“My grandmother is a very elegant lady,” he explains. “She started making clothes for me when I was 15. She was a huge influence on me.”

At 18, and in a hurry to leave Londerzeel, Van Assche applied to study fashion at the Royal Academy of Fine Arts in Antwerp. RAFA instilled in designers a dark, brooding style and a distaste for the conventional architecture of clothing. On graduation, 10 years ago, Van Assche had no intention of working in stuffy old Paris, and certainly no intention of designing menswear, which in the rarefied atmosphere of fashion is considered dull and staid. But Slimane, who had recently been given control of the Yves Saint Laurent menswear line, saw Van Assche’s portfolio and offered him an internship.

Yves Saint Laurent, Paris, and menswear were all about to go through some big changes, and in 2000 Van Assche found himself in the middle of the action as Slimane, having reinvigorated YSL, moved to Dior Homme to become its chief designer and took Van Assche with him.

And there was more to Van Assche’s education than Slimane’s influence. At YSL there were legions of cutters and sewers and craftsmen to work with and learn from. “To go from Antwerp, where the look was still quite gothic and all about heroin chic, to Yves Saint Laurent, which was still doing haute couture on the women’s side, was quite a shock,” he says. “One of the first meetings I had there was with the hatmaker, who was this really old man who could hardly walk. He needed assistants to carry the hats.” But he had been haberdashing for 50 years and he knew his craft. “I thought that Antwerp was the center of the world, and then you meet a man who has made hats for everybody. It’s then that you realize there is something else going on.”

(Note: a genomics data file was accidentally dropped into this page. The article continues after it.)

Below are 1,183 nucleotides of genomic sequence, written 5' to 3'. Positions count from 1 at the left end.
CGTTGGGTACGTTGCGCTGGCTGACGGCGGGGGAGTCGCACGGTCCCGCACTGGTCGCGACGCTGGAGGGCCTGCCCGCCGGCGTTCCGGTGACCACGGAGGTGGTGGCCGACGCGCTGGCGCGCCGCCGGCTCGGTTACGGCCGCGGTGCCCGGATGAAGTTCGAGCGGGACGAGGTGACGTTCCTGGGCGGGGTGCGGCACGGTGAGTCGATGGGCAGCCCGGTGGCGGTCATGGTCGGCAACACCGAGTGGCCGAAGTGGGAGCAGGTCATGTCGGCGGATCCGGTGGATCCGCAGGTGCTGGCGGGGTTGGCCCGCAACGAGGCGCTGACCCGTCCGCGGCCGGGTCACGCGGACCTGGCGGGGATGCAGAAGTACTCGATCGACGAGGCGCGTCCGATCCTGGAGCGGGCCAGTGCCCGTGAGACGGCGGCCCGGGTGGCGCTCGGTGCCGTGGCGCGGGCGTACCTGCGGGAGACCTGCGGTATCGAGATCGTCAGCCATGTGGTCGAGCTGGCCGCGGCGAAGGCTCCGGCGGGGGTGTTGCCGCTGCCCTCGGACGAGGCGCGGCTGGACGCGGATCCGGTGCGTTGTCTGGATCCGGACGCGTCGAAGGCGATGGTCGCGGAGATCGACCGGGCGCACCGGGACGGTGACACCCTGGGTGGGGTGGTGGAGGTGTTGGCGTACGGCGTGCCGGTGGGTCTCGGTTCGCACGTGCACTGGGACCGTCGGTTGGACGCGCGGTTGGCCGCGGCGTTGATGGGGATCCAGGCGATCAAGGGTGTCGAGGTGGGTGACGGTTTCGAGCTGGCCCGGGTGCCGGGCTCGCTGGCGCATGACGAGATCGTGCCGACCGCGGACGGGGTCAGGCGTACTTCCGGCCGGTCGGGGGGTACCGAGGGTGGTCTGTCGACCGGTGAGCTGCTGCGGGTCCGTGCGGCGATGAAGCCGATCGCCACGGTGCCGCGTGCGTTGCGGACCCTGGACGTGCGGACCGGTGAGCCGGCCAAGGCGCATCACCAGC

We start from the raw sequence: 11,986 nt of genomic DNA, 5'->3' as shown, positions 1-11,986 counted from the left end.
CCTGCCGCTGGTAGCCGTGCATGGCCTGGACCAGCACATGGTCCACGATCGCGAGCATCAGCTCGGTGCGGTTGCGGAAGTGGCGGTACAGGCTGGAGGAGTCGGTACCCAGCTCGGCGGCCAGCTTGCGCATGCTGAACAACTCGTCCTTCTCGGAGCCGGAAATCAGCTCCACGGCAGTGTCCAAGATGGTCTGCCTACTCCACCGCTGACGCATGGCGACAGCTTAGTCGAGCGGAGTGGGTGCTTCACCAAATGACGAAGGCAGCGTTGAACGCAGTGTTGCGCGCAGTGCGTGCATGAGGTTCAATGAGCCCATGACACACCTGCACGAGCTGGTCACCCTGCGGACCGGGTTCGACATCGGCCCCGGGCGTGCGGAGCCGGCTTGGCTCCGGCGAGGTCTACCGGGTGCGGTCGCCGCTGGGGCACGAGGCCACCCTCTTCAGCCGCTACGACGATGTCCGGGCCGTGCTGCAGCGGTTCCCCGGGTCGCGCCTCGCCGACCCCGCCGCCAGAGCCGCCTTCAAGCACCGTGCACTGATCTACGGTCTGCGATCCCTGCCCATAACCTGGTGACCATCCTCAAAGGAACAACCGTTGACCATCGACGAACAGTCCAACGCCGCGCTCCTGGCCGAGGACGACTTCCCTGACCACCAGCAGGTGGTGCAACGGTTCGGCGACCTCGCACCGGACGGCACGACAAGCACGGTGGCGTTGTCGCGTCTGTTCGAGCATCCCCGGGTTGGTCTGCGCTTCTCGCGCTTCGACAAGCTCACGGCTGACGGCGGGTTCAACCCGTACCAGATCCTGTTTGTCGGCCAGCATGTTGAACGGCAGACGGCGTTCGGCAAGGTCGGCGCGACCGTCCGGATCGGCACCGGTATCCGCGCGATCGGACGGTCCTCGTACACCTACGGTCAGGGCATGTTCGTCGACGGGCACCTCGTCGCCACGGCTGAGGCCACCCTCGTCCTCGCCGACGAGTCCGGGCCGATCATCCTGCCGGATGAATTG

During the two years he was away from Dior, Van Assche continued his aesthetic journey with his own collection. Young designers often indulge in theatricality and crowd-pleasing affectations, but Van Assche places an emphasis on wearability. “I have never been interested in just making clothes for the runway,” he says. “If I design something that is only loved by the press, then I didn’t get it right.

“When I design clothes I always think about the occasion when a guy could wear them, or I think about friends wearing them. People can call that commercial, but for me it is much more of a challenge.”

Even with this kind of ruthless self-editing, Van Assche is confident he has enough creative gas in the tank to handle both design assignments. “Of course I have to find a balance, but people have done it before and people do it now,” he says. Indeed, Van Assche is following the very modern model for the star designer—from Marc Jacobs to Raf Simons—who produces his own line while also in the profitable employ of a great fashion house.